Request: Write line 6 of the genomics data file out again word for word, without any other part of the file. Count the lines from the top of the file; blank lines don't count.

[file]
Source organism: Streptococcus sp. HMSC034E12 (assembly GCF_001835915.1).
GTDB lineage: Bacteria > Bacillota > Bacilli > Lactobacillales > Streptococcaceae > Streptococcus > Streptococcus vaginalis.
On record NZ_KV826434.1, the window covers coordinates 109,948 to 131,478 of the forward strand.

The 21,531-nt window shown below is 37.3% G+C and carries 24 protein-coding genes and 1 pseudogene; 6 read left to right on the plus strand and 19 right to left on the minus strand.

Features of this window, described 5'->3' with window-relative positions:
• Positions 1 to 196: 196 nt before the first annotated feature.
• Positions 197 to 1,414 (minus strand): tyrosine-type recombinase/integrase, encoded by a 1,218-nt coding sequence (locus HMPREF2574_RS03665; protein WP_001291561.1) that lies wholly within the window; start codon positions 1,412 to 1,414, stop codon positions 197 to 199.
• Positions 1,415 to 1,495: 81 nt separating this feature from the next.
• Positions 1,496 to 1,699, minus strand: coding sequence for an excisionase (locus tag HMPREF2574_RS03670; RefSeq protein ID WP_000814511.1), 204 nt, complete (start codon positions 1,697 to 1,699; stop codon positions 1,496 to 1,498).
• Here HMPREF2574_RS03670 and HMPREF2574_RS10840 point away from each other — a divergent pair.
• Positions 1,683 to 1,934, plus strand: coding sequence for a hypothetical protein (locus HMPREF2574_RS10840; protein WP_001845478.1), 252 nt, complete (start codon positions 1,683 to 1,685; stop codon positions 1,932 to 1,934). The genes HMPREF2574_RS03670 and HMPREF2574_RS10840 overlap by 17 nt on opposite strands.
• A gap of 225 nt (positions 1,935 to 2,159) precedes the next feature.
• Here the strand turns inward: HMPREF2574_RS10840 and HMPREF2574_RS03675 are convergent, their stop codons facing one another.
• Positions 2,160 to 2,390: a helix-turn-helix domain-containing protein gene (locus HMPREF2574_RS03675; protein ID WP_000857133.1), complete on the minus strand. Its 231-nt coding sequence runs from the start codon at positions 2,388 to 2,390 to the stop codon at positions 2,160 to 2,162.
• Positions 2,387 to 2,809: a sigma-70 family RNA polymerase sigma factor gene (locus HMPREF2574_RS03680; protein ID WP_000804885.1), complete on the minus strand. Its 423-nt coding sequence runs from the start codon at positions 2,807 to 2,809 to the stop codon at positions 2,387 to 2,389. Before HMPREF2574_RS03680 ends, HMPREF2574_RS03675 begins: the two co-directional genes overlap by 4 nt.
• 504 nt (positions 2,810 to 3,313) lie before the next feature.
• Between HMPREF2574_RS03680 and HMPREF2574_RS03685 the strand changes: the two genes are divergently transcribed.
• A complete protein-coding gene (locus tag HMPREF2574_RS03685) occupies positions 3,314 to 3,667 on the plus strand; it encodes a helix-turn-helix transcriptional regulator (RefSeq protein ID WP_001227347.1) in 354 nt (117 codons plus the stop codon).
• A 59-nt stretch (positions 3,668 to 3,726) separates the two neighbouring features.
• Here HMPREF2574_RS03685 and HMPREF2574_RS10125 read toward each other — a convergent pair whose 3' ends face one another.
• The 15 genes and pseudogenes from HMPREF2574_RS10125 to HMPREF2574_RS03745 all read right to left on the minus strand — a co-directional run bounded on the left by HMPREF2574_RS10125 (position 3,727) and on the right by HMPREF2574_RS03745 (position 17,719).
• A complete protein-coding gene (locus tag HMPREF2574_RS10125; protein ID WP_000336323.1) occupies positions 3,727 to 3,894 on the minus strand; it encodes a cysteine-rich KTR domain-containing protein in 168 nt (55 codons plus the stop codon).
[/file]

• Positions 1 to 196: 196 nt before the first annotated feature.